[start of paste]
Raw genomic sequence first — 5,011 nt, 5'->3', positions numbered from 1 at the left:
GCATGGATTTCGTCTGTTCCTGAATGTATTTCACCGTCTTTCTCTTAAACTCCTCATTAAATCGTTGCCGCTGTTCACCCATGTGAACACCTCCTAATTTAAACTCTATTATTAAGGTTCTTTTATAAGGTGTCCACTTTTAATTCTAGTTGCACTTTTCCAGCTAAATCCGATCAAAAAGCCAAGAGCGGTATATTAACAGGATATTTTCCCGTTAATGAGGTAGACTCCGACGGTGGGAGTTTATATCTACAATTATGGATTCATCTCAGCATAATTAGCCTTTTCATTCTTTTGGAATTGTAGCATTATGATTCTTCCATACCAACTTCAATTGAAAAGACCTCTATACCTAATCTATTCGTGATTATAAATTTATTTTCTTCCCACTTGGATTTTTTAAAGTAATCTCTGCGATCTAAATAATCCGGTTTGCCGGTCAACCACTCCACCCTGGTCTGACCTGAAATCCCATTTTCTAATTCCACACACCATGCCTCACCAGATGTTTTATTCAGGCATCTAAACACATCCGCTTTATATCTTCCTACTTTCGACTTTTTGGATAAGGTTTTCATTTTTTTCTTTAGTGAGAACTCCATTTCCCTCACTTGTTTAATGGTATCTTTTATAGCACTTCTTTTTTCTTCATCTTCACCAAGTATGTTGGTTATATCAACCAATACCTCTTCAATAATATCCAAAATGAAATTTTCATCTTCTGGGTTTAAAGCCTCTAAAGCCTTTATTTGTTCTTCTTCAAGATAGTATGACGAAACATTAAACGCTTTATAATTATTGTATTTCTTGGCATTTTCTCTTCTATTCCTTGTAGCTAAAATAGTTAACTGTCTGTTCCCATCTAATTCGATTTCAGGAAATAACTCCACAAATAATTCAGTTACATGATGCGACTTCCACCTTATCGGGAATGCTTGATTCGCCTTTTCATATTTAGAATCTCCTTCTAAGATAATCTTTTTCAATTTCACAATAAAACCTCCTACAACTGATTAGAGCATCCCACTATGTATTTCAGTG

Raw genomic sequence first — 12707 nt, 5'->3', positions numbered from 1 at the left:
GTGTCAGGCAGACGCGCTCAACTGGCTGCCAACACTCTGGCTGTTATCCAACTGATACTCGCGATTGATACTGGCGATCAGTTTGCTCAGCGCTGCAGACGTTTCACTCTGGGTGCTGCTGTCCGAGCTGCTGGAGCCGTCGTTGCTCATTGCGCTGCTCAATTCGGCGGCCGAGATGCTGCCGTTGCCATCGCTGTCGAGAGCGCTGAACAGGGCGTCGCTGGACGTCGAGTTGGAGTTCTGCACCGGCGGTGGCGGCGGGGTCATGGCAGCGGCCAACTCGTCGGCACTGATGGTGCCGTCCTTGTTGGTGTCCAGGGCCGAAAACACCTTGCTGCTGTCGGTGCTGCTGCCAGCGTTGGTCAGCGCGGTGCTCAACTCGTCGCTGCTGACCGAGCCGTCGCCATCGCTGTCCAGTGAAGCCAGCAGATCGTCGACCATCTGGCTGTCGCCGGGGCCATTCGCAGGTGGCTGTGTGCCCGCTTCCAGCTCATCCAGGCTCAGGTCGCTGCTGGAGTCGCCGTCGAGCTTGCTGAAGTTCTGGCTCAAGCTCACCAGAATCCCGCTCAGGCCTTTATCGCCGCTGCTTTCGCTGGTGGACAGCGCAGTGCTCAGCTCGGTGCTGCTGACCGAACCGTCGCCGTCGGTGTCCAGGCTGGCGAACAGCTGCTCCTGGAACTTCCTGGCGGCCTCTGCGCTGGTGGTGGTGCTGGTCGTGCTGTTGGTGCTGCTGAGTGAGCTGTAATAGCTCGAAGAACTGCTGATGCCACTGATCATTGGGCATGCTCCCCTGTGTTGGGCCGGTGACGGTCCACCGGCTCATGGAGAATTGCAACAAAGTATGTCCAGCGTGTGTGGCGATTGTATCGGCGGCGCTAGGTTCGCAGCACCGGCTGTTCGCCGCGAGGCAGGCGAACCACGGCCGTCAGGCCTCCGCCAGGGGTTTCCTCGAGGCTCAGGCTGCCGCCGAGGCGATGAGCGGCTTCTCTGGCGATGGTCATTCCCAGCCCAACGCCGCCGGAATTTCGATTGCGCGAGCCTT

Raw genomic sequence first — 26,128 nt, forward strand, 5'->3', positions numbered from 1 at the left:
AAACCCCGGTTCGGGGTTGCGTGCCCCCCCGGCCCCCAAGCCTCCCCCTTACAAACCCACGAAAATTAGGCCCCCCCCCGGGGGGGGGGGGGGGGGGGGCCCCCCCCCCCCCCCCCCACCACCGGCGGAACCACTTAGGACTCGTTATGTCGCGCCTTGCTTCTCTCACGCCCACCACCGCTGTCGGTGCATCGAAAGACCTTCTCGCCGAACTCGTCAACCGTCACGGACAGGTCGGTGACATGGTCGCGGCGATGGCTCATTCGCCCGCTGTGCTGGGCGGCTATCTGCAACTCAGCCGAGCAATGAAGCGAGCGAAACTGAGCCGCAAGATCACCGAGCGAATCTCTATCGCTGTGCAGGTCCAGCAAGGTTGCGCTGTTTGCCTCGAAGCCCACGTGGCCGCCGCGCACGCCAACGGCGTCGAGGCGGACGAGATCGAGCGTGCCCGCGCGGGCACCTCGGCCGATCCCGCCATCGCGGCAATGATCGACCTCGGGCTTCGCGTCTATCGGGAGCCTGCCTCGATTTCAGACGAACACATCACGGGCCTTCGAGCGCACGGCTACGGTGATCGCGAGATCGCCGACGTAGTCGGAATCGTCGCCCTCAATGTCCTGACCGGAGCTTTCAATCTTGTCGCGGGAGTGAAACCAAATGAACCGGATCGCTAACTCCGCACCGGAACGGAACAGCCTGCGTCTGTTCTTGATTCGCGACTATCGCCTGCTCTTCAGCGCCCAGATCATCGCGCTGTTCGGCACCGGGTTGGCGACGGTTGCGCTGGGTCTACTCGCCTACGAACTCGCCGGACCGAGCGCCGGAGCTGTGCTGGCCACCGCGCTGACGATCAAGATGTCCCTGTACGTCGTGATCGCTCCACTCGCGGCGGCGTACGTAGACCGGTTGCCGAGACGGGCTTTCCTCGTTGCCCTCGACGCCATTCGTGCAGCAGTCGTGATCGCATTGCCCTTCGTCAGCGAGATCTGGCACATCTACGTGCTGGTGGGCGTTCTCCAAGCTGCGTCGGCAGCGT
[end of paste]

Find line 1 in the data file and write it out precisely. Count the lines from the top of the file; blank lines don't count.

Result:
Raw genomic sequence first — 5,011 nt, 5'->3', positions numbered from 1 at the left: